Crypto Exchange Bittrex Pays $53 Million to Settle Sanctions Claims • The Register

Bittrex will spend $53 million after being accused of violating US sanctions and violating federal money laundering laws and other banking rules.

Specifically, the cryptocurrency exchange will pay $24 million to settle allegations by the U.S. Treasury Department’s Office of Foreign Assets Control (OFAC) and $29 million to the Treasury Department’s Financial Crimes Enforcement Network (FinCEN) to settle the claims to be paid to this authority. This will be OFAC’s largest virtual currency enforcement action to date and the first parallel enforcement action by the two federal organizations in the crypto coin space.

Bittrex, based in Bellevue, Washington, has allegedly done business with netizens in Cuba, Iran, Sudan, Syria and Crimea, which OFAC said would violate US sanctions. The Treasury argued that the virtual currency exchange should have known certain users were located in these sanctioned countries based on the IP and physical address information collected during the customer onboarding process.

“Due to deficiencies related to Bittrex’s sanctions compliance procedures, Bittrex has failed to prevent individuals who appear to be in the sanctioned jurisdictions from using its platform to conduct transactions related to virtual currencies worth $263,000,000,” the settlement agreement reads.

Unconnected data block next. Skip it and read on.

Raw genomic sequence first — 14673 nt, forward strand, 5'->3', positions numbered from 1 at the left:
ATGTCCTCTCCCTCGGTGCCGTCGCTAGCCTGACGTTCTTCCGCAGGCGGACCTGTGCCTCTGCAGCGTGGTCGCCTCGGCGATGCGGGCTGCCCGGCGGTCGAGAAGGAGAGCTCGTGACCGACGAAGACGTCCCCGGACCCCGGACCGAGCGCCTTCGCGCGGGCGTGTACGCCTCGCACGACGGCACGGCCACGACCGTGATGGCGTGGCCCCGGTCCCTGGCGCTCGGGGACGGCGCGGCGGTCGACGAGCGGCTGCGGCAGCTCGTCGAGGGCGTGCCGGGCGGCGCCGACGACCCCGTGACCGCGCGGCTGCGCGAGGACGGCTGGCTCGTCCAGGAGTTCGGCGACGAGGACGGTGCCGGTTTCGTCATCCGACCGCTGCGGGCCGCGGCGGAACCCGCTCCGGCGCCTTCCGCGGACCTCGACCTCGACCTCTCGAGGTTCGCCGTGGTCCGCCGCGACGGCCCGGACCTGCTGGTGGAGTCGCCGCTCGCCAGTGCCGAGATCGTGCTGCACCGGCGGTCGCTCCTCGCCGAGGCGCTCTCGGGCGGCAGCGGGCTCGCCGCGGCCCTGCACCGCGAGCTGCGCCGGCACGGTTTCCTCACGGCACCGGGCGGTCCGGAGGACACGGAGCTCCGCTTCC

To settle these fees, the crypto exchange agreed to pay $24,280,829.20

The digital money company also “willfully” violated US bank secrecy requirements for anti-money laundering and suspicious activity reporting, FinCEN claimed. This ultimately cost the company another $29,280,829.20.

Under this US law, banks and other “money services companies” like Bittrex must implement an anti-money laundering program to prevent criminals from using the company to clean up their ill-gotten gains and fund terrorist activities. These programs must include training and education for employees to recognize suspicious transactions, and they require financial institutions to report suspicious activity.

But according to FinCEN, Bittrex has done a really bad job here as well.

According to court documents filed by FinCEN [PDF]:

Then, a year later, as the exchange’s transaction volume grew to 23,800 per day and its daily value reached $97.9 million, “the company continued to rely on the same two employees to manually review all of its transactions for suspicious activity.” , said FinCEN , adding that this manual process is “demonstrably ineffective”.

The company has not filed a single SAR between 2014, when it was founded, and May 2017.

“For years, Bittrex’s anti-money laundering program and failures in reporting suspicious activity have unnecessarily exposed the US financial system to threat actors,” Himamauli Das, acting director of FinCEN, said in a statement.

“Bittrex’s failures led to exposure from high-risk counterparties, including sanctioned jurisdictions, dark web markets, and ransomware attackers.” ® Crypto Exchange Bittrex Pays $53 Million to Settle Sanctions Claims • The Register

Rick Schindler

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